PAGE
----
Tim Birkin in the single-seat Blower Bentley, Brooklands 1932

As it happens it was the 4½-litre Supercharged Bentley that created something of a rift between Bentley and Birkin.  W.O. was entirely against supercharging his engines, being of the opinion that "to supercharge a Bentley engine was to pervert its design and corrupt its performance" and that it "was against all my engineering principles."  Birkin remained convinced that it was the better way to obtain more power from an engine (as opposed to Bentley's preference which was to increase the displacement).  Birkin struck out on his own and, with racehorse owner and philanthropist Dorothy Paget, co-financed the building of five "Blower" Bentleys before convincing Woolf Barnato (who was by that time Chairman and de facto owner of Bentley Motors) to build a run of 50 in order for the model to be eligible for Le Mans.  Going up against German driver Rudolf Carraciola in the supercharged 7-litre Mercedes SSK the 1930 event has gone down in the annals of racing history as an epic race, with Birkin in one of two Blowers harrying the Mercedes until it retired - at the cost of both his cars - allowing the remaining Speed Six Bentleys to win.

1929-'32 Bentley Poised To Become Most Expensive Bentley Sold at Auction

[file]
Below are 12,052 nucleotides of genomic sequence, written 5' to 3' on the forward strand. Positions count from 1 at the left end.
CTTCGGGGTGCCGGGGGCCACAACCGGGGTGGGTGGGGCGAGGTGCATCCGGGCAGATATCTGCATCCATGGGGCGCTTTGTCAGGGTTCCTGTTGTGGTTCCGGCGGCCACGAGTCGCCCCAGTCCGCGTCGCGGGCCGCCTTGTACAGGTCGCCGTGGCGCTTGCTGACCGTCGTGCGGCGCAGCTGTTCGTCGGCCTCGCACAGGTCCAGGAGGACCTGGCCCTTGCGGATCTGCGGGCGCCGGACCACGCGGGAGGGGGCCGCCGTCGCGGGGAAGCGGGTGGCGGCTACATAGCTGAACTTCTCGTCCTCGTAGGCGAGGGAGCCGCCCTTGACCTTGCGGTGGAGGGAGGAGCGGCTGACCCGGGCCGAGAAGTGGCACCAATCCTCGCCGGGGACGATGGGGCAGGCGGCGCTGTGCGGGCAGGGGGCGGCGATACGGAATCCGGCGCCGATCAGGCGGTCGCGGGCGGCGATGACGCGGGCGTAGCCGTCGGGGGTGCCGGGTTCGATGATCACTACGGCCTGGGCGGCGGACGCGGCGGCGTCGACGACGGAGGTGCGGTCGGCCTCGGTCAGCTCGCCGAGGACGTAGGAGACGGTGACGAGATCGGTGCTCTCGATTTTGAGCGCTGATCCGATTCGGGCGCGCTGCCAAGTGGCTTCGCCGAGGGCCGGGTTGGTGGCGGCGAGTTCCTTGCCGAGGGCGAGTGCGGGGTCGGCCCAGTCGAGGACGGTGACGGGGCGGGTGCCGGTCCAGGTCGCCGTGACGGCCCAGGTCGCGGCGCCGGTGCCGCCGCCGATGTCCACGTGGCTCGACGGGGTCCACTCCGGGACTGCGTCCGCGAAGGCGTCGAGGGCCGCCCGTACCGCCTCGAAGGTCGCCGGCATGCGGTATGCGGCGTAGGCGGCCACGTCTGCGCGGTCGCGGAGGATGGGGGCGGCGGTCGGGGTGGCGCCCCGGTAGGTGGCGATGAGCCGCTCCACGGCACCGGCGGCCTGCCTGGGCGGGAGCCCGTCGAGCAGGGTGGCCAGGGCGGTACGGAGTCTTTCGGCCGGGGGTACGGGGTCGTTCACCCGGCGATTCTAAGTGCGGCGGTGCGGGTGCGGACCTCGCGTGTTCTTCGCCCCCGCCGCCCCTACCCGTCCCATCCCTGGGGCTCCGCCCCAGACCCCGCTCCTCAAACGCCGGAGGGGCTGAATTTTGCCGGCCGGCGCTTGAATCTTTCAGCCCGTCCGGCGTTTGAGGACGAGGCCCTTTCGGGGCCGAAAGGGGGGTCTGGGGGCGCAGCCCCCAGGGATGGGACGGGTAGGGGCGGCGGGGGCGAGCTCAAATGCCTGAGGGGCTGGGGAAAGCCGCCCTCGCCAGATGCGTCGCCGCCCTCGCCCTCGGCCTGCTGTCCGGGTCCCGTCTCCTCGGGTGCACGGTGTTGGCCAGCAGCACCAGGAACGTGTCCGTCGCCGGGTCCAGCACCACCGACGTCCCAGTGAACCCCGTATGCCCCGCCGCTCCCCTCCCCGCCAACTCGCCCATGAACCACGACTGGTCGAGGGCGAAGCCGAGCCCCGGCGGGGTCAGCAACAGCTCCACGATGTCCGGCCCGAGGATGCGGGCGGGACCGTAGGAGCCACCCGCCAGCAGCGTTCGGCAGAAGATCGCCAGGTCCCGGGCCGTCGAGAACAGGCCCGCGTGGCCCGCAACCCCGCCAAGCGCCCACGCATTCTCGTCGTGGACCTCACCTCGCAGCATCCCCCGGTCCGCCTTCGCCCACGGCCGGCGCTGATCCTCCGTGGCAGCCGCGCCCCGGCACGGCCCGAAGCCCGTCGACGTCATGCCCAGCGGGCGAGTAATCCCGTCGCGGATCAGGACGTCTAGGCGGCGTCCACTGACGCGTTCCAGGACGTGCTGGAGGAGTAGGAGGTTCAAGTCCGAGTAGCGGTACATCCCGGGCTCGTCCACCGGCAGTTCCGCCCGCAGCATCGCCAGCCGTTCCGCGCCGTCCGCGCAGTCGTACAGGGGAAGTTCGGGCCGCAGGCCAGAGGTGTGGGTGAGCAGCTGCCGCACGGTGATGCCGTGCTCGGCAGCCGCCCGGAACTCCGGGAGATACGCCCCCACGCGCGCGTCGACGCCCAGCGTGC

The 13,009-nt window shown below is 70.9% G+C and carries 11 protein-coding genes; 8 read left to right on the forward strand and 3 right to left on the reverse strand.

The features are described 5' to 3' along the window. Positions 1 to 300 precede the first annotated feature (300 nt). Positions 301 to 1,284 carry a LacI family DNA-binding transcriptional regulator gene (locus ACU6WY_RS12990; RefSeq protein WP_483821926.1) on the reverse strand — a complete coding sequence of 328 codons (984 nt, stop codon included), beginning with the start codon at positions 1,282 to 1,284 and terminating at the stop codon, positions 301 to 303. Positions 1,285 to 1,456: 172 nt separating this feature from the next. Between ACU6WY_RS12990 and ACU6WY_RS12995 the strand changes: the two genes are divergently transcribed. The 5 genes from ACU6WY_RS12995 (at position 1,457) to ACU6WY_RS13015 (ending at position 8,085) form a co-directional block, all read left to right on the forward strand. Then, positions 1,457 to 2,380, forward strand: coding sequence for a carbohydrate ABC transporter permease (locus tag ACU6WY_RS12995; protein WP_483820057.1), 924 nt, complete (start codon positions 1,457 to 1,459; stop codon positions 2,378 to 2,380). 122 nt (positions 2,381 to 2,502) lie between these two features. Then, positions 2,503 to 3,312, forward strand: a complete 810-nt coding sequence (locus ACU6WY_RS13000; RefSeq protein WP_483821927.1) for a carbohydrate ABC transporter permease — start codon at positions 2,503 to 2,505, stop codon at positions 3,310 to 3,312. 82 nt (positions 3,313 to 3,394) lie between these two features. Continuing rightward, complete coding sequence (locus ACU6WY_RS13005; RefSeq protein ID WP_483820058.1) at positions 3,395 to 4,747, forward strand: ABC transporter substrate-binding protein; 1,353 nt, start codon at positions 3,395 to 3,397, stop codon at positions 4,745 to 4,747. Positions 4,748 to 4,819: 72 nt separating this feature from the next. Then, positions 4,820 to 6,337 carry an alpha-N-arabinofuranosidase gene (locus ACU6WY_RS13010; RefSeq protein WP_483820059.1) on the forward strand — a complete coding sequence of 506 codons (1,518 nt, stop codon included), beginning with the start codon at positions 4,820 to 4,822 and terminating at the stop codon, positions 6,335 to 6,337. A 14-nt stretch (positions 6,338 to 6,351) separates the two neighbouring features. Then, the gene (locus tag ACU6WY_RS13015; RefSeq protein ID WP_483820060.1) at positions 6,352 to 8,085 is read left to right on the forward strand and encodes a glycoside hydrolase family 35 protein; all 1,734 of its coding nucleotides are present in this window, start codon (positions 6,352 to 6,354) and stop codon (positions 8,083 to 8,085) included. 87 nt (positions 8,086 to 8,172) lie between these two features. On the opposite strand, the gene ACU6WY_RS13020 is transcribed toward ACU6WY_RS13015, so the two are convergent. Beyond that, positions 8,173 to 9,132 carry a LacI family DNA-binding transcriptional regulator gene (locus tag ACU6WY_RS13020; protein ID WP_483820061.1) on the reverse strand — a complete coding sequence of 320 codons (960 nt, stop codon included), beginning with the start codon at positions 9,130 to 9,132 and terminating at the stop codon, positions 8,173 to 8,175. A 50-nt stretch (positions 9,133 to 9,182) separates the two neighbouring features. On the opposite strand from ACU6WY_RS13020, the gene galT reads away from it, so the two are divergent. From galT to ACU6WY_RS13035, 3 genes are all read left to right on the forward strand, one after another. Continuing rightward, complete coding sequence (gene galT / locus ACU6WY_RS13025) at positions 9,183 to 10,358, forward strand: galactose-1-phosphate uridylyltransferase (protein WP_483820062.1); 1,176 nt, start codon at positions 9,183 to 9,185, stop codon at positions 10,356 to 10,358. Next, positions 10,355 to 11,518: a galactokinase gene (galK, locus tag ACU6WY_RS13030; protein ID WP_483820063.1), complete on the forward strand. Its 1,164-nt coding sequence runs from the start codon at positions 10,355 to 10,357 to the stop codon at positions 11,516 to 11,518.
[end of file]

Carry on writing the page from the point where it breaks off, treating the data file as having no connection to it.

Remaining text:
Image courtesy of Supercars.net
Despite W.O. Bentley's scathing opinion and the fact that it never won a race due to its mechanical fragility, the racing pedigree surrounding this model has led to it becoming the most sought-after and valuable Bentley in the history of the company, of which this particular example may soon become the most expensive ever sold.

Months Before Auction, a 1929 Bentley Strikes an Aristocratic Pose in Midtown

Image couresy of Supercars.net

Like many of his contemporaries, 'Tim' Birkin lived fast and died young.  By 1933 Bentley had been taken over by Rolls-Royce and no longer raced.  Birkin, already practically bankrupt from funding the Blower, was forced to race for Alfa Romeo and later Maserati.  It was while driving the latter at the Tripoli Grand Prix in 1933 that, in a moment of absentmindedness he reached for his cigarette lighter and burnt his arm on the open side exhaust of his car, thinking that he was still in his beloved Bentley.  He played the injury down, to such an extent that it turned septic.  This combined with a flare-up of malaria, which he had first contracted during the First World War when he served with the RFC (RAF) in the Middle East, left him seriously ill and he died in London on the 22nd June 1933 aged thirty-seven.

The Legacy of Sir Tim Birkin.  Taken at Brooklands in 2007 by yours truly

Thankfully the exploits and achievements of Tim and his colleagues are still remembered to this day, thanks in no small part to the continued existence of the cars they drove.  It will be worth every penny of whatever this Bentley ends up going for if it helps to propagate the thrilling escapades of Sir Henry 'Tim' Birkin.

3 comments:

  1. Thanks for the very interesting post. Those Bentley's were way ahead of their time.

    ReplyDelete
  2. That is a serious sort of a car, don't you know! X

    ReplyDelete